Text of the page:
Louisville food trucks serve the city with a hot and fresh lawsuit

Louisville food trucks serve the city with a hot and fresh lawsuit

LOUISVILLE, KY (WAVE) - Food trucks make it so easy to buy tasty meals by rolling up to you right at the curb.  But, with as many as 50 metro area trucks competing for business, finding a lucrative place to park and ring the dinner bell can be difficult.

Some Louisville food truck owners have complained about a restriction imposed by the city, prohibiting a food truck from operating within 150 feet of a restaurant with a similar menu.

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The Institute for Justice is filing a federal lawsuit aimed at declaring the city's imposed buffer zone as unconstitutional. The IJ described itself as "the National Law Firm for Liberty," that "litigates to limit the size and scope of government power."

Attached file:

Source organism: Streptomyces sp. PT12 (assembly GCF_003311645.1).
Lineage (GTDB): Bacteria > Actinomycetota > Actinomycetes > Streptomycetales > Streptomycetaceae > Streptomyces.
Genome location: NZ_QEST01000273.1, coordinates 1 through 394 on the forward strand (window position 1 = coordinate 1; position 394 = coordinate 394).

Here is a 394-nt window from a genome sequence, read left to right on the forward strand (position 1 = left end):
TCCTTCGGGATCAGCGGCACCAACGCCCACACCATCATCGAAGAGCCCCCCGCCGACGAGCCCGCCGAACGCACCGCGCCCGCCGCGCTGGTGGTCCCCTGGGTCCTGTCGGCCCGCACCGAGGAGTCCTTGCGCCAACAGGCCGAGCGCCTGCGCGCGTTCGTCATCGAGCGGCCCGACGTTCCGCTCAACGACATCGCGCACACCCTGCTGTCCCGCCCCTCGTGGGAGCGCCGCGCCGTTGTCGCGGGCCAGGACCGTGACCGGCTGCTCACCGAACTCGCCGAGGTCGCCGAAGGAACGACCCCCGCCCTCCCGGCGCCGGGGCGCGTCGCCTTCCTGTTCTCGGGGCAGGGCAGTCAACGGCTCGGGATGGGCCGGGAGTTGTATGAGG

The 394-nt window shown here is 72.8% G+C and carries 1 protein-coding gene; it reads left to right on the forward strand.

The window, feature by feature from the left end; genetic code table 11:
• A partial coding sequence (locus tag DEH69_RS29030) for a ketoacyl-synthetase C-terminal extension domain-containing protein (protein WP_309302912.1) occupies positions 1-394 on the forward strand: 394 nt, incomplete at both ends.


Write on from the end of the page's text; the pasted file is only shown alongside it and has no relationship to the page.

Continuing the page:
An IJ background publication on the case against the city stated, "large swaths of Louisville have become no-vending zones, where food trucks are effectively banned - even on private property…" The publication also stated, "the government cannot use its power to pick winners and losers in the marketplace."

Josh Abner, Communications Director for the Jefferson County Attorney's Office, said the office could not comment because they had not seen the filing and had not yet been served.

The suit will be announced Wednesday morning as the IJ files on behalf of two Louisville food truck owners, Troy King and Robert Martin, who said they were cited or threatened with towing for violating the 150-foot rule. When contacted by WAVE 3 News, Troy King declined comment, and Robert Martin did not respond to calls.

Some downtown restaurant owners said the buffer zone is necessary to avoid unfair competition. Food trucks can easily undercut brick and mortar restaurants that often pay a premium for desirable space, and higher personnel and operating costs.

Matthew Saltzman, owner of Fire Fresh Barbeque, claimed a single food truck nearby could cost him a hundred customers a week.

"That small amount of customers, even at that low level, makes the difference between a successful business here and a failing business," Saltzman said.

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